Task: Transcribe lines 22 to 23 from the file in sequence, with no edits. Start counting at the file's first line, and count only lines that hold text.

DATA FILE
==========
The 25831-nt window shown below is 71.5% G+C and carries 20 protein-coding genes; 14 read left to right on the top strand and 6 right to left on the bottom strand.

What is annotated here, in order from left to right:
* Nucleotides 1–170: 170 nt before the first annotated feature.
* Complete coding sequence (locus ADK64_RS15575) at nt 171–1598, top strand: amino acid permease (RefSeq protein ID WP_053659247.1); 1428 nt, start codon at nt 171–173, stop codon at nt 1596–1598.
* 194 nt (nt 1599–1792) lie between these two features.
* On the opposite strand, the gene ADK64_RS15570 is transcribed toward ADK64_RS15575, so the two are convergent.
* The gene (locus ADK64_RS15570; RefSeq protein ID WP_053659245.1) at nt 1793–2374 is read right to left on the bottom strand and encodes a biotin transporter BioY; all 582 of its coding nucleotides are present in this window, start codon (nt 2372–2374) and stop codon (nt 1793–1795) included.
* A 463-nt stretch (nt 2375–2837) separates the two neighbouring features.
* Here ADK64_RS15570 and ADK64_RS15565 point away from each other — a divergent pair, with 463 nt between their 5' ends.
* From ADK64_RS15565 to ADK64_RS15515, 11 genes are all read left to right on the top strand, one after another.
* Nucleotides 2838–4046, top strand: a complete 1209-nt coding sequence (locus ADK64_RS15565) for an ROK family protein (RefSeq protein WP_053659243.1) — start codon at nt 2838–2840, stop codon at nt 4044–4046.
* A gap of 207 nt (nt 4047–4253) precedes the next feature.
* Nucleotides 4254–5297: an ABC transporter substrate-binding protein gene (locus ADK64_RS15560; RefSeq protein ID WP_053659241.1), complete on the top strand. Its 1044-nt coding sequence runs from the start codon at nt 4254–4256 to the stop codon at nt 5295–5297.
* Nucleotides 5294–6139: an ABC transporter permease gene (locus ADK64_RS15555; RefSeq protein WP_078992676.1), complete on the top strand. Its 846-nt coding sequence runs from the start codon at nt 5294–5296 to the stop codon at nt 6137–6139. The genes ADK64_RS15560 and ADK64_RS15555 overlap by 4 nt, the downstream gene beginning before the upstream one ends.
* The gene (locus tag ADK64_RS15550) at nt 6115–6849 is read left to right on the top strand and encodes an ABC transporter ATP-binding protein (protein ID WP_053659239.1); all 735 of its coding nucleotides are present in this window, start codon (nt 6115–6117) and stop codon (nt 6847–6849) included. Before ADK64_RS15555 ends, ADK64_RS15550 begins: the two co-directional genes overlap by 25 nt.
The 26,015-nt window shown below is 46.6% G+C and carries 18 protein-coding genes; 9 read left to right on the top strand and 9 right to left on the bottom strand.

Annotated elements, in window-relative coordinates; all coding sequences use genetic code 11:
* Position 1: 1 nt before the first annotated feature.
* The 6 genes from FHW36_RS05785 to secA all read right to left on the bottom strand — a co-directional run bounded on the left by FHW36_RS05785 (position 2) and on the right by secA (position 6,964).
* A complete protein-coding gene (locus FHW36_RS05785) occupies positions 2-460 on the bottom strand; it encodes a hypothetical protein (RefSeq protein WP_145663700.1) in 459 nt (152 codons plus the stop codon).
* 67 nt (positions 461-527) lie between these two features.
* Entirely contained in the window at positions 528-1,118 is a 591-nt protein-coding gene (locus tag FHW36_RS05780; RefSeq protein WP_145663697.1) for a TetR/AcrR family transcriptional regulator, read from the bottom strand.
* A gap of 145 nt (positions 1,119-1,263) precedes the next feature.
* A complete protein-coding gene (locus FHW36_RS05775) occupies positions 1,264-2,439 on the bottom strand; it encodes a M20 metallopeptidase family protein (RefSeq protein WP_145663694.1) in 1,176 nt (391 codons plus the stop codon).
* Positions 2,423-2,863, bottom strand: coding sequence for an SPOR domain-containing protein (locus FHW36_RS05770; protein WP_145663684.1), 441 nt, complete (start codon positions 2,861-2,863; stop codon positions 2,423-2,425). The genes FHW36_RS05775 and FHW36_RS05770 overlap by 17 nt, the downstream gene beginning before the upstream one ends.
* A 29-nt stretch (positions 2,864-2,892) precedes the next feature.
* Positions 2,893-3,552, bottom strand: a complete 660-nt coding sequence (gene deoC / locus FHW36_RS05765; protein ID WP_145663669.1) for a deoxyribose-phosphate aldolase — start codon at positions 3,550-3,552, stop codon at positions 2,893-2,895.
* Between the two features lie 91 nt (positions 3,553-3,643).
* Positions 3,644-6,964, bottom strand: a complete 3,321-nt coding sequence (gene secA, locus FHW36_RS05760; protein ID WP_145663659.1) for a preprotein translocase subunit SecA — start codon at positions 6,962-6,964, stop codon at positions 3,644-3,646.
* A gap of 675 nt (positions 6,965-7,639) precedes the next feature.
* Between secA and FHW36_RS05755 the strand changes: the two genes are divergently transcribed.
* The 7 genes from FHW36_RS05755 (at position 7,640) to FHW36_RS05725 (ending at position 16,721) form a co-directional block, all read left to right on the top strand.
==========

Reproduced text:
* Entirely contained in the window at positions 528-1,118 is a 591-nt protein-coding gene (locus tag FHW36_RS05780; RefSeq protein WP_145663697.1) for a TetR/AcrR family transcriptional regulator, read from the bottom strand.
* A gap of 145 nt (positions 1,119-1,263) precedes the next feature.